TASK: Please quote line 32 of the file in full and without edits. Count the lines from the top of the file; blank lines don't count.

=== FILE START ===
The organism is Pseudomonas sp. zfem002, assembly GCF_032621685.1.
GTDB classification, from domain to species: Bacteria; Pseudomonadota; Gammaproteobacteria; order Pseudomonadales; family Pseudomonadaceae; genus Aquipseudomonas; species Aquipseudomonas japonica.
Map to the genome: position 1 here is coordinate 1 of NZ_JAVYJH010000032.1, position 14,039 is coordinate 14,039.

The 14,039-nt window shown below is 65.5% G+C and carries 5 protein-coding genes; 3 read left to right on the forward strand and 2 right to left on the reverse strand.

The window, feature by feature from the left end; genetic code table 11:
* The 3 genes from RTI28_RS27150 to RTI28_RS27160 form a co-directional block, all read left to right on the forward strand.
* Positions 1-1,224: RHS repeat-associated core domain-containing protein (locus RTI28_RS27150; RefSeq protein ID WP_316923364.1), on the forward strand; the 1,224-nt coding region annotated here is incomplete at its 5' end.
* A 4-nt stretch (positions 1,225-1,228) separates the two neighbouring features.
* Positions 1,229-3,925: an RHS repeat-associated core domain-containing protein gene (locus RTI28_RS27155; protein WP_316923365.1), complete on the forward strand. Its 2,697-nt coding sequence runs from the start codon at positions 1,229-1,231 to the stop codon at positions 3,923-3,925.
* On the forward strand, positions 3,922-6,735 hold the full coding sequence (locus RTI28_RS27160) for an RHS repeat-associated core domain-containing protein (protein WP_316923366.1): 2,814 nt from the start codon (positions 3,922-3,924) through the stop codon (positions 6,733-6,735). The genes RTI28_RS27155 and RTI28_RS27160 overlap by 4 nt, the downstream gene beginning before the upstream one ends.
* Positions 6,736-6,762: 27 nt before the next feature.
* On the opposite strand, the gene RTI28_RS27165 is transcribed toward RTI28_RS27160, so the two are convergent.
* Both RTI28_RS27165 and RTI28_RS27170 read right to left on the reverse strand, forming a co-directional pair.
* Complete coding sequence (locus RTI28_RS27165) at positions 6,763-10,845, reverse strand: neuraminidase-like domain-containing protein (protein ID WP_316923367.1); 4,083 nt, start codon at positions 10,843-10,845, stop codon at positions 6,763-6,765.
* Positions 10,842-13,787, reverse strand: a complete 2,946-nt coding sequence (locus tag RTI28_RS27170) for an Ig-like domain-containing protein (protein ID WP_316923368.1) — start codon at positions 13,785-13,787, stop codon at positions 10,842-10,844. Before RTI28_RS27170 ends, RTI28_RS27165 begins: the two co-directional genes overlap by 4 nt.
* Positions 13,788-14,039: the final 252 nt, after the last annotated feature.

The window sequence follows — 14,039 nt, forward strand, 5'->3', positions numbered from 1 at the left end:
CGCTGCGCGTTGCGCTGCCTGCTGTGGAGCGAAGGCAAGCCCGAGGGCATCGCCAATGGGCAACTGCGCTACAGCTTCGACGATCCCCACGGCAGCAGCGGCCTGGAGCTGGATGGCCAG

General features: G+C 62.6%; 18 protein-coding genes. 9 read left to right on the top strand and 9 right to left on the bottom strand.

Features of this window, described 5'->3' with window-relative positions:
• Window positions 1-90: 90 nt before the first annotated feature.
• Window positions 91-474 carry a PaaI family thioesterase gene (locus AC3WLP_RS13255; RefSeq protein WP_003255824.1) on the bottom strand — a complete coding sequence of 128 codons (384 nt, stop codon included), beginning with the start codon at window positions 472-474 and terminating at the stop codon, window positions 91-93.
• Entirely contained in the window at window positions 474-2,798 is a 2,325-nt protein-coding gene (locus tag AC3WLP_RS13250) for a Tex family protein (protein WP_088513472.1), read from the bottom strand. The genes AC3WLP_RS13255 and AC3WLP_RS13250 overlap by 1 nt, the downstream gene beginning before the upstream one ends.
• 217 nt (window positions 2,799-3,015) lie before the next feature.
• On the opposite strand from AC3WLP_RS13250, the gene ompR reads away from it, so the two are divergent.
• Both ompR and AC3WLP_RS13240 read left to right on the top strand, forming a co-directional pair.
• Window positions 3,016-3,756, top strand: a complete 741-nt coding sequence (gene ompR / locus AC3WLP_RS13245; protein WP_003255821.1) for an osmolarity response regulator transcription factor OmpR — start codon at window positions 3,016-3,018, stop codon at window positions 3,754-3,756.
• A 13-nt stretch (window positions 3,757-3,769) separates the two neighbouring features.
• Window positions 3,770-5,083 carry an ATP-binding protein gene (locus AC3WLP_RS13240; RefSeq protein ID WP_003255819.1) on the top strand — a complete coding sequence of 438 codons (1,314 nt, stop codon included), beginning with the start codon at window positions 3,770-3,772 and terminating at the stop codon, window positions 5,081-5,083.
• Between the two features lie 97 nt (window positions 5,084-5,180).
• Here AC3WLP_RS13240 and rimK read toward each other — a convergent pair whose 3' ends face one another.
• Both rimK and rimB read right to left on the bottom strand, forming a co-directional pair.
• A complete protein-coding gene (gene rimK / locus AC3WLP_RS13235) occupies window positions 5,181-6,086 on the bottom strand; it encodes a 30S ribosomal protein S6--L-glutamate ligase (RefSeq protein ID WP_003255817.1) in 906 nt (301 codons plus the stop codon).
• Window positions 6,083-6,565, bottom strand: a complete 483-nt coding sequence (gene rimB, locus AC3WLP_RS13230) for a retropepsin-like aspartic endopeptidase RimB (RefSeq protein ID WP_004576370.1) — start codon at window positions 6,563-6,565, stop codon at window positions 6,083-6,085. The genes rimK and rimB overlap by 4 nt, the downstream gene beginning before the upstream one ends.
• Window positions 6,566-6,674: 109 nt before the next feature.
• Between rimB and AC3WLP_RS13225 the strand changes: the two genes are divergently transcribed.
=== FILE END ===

• Both rimK and rimB read right to left on the bottom strand, forming a co-directional pair.